Sony CLIÉ T, NR Series PDAs
23k PRC driver
Sony CLIÉ owners have little to choose from if they want a physical keyboard
for their PDA. There is the Belkin G700
and the just recently released popular
folding keyboard for CLIÉ PDAs from
those two devices are full-size (or close to it) keyboards though. Smaller thumb
style keyboard availability for the CLIÉ is another matter. There is the
NR70 series with its built-in thumb
keyboard. But, what about T Series users? Their only option is the PEGA-KB20
Mini Keyboard which is manufactured by Sony.
Brando Workshop was kind enough to send
me a sample for review. The sample I was sent was the Japanese version, so the
driver may be slightly different for the US version.
The Mini Keyboard is just that… mini. I think it is the smallest thumb style
keyboard for any PDA that I’ve seen to date. Its size makes it extremely
portable. It even comes with a nifty plastic storage box to store it in when it
is not attached to your CLIÉ.
Like most thumb style keyboards, this one slides onto the bottom of the PDA and
attaches to the serial connector and does not require batteries. Unlike other
boards that I’ve reviewed though, this one is adjustable to an extent. The
serial connector is not built into the board. It hangs off of a short cable. The
board slides onto the bottom of the PDA and is held in place by a spring loaded
soft plastic bumpers which grip the sides. You can easily slide the keyboard up
and down till it feels just right.
On T series PDAs, the board covers most the application buttons and more
importantly the power button. Luckily any key that you press on the keyboard
will turn the unit on when it is off. Unfortunately, I can’t figure out how to
turn the unit off with a combination of key presses.
Depending how far you slide the keyboard up, you can leave most of the
graffiti area uncovered. This keyboard also works with the NR series. With it,
you can barely side the board onto the bottom and still have access to the
graffiti area. I actually like using this keyboard MUCH better than the one
built into my NR70V.
Before you can use the keyboard, you must first install a small driver. The
driver I installed on both my T615C and NR70V was the Japanese driver, so I
don’t know how it differs from the US version. The version I used had only 2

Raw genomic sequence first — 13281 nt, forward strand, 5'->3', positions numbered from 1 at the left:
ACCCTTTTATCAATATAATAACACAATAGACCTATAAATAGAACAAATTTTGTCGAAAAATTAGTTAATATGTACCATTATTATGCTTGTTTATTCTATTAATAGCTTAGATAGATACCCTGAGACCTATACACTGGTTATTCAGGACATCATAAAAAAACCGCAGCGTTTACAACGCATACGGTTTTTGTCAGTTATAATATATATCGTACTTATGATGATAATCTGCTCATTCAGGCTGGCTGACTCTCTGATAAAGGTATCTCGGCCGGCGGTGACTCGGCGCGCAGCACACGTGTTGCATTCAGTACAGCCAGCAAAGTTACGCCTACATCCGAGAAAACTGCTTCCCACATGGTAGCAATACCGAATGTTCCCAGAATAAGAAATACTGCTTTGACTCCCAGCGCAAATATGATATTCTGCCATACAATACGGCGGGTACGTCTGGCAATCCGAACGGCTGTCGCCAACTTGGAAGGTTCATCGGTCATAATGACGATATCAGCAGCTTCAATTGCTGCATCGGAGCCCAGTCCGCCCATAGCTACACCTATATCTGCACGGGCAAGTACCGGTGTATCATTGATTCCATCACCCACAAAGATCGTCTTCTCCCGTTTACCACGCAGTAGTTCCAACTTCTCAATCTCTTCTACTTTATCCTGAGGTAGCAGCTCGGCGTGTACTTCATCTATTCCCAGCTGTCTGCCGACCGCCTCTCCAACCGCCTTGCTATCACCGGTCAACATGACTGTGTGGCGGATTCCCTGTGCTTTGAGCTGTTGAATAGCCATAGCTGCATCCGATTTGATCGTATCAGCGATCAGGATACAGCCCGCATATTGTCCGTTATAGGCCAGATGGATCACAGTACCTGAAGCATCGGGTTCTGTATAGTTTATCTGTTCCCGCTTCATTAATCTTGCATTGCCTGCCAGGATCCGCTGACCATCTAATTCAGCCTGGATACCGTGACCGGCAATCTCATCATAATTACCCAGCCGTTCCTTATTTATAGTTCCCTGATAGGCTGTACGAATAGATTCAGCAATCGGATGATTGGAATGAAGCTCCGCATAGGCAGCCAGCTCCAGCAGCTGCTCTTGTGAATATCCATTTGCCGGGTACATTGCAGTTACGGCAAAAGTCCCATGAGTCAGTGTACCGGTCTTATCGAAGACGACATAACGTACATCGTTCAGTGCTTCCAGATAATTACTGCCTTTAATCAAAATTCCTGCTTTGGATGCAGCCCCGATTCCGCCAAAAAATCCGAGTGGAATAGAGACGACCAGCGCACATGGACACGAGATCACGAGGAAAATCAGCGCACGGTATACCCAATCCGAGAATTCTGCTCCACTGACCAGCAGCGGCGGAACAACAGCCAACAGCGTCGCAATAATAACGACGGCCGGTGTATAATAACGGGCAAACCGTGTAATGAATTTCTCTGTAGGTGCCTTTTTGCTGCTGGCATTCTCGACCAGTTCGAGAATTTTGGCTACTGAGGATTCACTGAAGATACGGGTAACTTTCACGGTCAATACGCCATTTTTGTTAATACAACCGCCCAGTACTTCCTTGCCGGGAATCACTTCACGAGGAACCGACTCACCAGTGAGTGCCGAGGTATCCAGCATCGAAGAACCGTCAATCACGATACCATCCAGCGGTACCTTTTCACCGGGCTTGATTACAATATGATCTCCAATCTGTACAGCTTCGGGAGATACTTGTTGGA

check boxes. As far as I could tell, the only options that they controlled was
to enable/disable the board and to turn key press sounds on and off.
One REALLY nice thing about the driver that I want to mention is the fact
that you do NOT need to manually disable the driver in order to beam or sync.
Doing both works just fine while the keyboard is enabled.
The keyboard is made of plastic and has a flat surface with 50 keys which are
arranged in the standard keyboard layout. The main alphabet keys are made of
hard slick white plastic and are slightly domed in shape. 8 application buttons
are also included which are purple and flat. Although the buttons are small and
close together, I didn’t find them difficult to press. They all have great
tactile feedback, so you know when you’ve actually pressed one.
The button layout is fair. For the most part, I had no problems typing normal
words and sentences. But, when I needed certain punctuation characters such as /
– _ and @’s, I had to search around on the keyboard to see which function key
combination was required for the character I needed. This is typical with most
thumb style keyboards though. There just isn’t enough real estate for every
button like on a full sized keyboard.
The PEGA-KB20 does not have a separate numeric section. Numbers are accessed
with a Function key / Letter combo. But, there is a NUM lock button combination
that you can use when you want to input a large set of numbers. When it is
invoked, you will see an underlined numeral 1 at the bottom right of the screen.
The keyboard does not have a way to enter special characters either.
I have two main gripes with the Mini Keyboard. The first gripe is with the
Space Bar. Instead of being in the middle of the board (which could have easily
been done), it is located on the bottom left. After awhile I finally got used to
this position, but I still wished it was in the middle.
My second gripe, and probably what I like lease about the keyboard is the absence
of an OK button. Due to this omission, you have to have your stylus handy to get
past certain screens. It can get annoying at times. Luckily, you can use the
BACK button on the CLIÉ itself as a CANCEL button to get back to the previous
At $50, this peripheral seems to be just a bit overpriced. However, the
PEGA-KB20 Mini Keyboard is a well made conveniently sized thumb style keyboard
that allows you to easily enter text into your CLIÉ anywhere, and anytime. I am
still a big fan of the full sized Stowaway, but for you thumb board users out
there, this little guy does get the job done and is your only option at this
Ability to beam and sync while driver is enabled
No batteries required
Covers power button on T Series CLIÉs
No OK button